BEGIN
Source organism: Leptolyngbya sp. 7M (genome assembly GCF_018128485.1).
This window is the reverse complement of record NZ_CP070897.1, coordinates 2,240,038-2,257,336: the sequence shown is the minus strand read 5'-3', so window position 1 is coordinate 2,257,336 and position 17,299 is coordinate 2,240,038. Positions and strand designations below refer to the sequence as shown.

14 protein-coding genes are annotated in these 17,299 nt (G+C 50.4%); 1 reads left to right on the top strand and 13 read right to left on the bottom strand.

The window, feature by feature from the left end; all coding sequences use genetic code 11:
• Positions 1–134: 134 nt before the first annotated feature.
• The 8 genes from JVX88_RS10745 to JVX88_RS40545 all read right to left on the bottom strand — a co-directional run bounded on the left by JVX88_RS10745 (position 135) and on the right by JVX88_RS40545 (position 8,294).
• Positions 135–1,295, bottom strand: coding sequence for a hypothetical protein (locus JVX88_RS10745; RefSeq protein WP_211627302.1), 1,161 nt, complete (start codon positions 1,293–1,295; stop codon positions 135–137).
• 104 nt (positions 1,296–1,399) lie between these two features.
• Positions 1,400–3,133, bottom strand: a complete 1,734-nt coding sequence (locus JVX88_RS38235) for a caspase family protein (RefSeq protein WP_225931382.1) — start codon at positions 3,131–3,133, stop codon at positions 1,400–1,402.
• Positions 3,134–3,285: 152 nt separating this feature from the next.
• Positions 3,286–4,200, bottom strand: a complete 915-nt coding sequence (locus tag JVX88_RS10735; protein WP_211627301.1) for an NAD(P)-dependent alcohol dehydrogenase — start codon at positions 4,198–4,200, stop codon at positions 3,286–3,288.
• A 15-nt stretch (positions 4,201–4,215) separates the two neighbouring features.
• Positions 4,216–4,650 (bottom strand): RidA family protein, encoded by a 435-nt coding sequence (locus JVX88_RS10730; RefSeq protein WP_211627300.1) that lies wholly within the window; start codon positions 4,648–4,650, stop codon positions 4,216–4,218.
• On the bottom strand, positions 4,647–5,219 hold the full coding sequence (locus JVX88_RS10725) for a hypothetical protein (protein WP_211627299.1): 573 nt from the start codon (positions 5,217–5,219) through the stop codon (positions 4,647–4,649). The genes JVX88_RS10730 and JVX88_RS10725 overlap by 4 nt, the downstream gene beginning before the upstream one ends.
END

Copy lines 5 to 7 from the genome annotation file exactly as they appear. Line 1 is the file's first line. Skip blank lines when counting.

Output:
• Positions 1–134: 134 nt before the first annotated feature.
• The 8 genes from JVX88_RS10745 to JVX88_RS40545 all read right to left on the bottom strand — a co-directional run bounded on the left by JVX88_RS10745 (position 135) and on the right by JVX88_RS40545 (position 8,294).
• Positions 135–1,295, bottom strand: coding sequence for a hypothetical protein (locus JVX88_RS10745; RefSeq protein WP_211627302.1), 1,161 nt, complete (start codon positions 1,293–1,295; stop codon positions 135–137).